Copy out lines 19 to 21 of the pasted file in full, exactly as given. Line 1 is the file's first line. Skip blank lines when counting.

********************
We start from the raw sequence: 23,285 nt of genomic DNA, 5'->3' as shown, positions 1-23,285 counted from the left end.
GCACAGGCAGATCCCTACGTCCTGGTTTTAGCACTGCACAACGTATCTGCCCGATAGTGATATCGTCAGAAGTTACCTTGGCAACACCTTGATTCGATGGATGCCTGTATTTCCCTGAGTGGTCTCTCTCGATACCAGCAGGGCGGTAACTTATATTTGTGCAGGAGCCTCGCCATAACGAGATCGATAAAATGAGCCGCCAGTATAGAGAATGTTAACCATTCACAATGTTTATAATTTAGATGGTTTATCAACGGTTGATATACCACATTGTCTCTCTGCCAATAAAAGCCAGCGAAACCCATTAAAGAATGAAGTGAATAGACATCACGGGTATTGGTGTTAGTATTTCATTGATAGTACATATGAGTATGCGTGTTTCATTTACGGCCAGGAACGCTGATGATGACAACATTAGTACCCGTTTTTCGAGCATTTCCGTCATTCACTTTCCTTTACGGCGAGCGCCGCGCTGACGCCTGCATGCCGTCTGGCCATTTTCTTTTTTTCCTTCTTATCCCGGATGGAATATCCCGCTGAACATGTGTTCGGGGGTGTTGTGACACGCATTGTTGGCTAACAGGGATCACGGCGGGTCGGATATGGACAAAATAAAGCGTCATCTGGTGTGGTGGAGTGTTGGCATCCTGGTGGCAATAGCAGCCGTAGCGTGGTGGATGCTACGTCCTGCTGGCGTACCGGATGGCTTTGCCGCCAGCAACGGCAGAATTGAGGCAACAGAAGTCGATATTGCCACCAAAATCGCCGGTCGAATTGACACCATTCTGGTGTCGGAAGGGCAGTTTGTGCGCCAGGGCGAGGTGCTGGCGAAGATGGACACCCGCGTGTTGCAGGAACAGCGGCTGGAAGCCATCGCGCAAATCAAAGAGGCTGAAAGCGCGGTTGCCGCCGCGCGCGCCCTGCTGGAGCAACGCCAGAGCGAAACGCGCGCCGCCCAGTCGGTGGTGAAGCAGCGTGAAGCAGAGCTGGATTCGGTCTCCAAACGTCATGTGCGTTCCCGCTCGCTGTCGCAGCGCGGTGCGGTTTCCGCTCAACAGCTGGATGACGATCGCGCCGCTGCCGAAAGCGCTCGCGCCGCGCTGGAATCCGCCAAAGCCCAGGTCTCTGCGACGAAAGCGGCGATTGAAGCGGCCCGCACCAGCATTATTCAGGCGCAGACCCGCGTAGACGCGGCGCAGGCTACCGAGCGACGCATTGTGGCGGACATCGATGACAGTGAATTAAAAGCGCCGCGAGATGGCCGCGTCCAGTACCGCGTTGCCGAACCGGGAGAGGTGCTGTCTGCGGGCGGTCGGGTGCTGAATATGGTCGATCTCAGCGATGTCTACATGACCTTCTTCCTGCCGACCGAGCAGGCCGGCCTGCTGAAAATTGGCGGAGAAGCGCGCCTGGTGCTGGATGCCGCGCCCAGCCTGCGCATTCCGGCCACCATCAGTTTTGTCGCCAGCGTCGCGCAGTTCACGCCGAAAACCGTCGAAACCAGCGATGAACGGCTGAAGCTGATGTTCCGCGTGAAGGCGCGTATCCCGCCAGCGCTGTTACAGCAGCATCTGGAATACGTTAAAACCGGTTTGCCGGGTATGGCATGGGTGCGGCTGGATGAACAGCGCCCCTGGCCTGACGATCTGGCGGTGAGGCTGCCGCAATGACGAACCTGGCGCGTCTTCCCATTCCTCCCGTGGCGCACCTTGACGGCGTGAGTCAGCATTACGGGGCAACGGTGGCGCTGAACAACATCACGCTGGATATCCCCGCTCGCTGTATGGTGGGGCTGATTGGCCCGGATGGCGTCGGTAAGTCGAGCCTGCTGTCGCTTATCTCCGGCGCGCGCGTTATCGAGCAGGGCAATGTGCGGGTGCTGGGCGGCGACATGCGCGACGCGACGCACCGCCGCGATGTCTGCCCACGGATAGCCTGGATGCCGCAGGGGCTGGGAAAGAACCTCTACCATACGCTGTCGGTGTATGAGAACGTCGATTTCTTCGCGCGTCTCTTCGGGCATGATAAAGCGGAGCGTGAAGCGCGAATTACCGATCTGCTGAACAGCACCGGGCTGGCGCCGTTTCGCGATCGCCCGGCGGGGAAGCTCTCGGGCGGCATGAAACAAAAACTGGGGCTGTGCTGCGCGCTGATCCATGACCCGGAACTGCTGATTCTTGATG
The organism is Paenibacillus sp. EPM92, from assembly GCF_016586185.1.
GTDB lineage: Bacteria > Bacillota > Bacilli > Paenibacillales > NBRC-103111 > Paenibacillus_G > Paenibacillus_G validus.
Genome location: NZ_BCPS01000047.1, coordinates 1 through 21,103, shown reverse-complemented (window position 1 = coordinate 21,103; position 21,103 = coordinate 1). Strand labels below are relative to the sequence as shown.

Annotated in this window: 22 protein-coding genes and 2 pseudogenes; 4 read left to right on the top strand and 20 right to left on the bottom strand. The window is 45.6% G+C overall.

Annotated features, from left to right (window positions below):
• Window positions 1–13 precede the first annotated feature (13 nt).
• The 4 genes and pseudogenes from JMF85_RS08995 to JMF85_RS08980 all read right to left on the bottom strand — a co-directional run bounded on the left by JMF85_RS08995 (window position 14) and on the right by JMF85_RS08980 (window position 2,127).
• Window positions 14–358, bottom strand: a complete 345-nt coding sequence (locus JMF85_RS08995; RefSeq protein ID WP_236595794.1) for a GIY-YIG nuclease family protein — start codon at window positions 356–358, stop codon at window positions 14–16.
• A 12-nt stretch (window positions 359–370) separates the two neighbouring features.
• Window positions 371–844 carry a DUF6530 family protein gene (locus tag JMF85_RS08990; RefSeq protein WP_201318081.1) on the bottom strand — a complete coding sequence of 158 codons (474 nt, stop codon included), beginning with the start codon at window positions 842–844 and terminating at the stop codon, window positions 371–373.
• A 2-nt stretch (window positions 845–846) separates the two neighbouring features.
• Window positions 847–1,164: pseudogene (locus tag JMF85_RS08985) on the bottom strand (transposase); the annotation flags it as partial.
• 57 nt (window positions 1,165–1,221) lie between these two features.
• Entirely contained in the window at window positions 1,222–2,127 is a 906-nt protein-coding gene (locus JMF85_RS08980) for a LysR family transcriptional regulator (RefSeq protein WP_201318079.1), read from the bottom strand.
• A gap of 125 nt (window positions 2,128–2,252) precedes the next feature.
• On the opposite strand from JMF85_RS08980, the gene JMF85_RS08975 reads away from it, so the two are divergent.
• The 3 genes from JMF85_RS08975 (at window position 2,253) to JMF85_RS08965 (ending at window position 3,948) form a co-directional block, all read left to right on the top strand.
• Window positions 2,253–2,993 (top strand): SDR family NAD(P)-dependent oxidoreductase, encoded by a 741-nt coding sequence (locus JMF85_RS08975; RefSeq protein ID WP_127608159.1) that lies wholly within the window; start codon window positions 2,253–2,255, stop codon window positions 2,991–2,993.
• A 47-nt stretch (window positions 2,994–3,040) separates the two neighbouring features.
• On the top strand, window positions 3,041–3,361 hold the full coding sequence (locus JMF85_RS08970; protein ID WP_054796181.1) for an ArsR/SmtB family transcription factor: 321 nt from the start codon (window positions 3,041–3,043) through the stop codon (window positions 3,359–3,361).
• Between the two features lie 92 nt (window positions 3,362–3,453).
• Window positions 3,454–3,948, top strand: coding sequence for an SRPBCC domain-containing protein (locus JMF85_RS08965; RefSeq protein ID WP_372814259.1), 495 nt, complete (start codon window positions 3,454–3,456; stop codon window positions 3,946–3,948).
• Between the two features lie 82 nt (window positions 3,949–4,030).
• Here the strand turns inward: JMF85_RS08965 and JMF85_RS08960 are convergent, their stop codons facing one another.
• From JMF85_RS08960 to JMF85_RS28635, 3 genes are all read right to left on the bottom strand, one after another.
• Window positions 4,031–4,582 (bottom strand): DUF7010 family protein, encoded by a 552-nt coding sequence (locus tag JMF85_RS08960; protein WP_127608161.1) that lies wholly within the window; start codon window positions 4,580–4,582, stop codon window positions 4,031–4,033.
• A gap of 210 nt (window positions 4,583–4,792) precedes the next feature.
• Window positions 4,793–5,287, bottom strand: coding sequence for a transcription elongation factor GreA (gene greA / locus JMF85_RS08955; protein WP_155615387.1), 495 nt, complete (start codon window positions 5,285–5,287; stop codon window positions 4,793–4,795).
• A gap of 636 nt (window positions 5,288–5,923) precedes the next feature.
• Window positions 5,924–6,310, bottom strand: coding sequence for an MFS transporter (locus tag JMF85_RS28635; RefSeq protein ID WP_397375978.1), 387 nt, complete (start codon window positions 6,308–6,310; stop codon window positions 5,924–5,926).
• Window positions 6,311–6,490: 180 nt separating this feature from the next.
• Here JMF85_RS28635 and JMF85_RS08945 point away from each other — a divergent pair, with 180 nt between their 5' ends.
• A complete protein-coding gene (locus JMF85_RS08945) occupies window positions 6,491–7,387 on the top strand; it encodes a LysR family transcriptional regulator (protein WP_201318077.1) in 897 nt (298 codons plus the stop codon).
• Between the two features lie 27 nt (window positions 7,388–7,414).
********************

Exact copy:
• The 3 genes from JMF85_RS08975 (at window position 2,253) to JMF85_RS08965 (ending at window position 3,948) form a co-directional block, all read left to right on the top strand.
• Window positions 2,253–2,993 (top strand): SDR family NAD(P)-dependent oxidoreductase, encoded by a 741-nt coding sequence (locus JMF85_RS08975; RefSeq protein ID WP_127608159.1) that lies wholly within the window; start codon window positions 2,253–2,255, stop codon window positions 2,991–2,993.
• A 47-nt stretch (window positions 2,994–3,040) separates the two neighbouring features.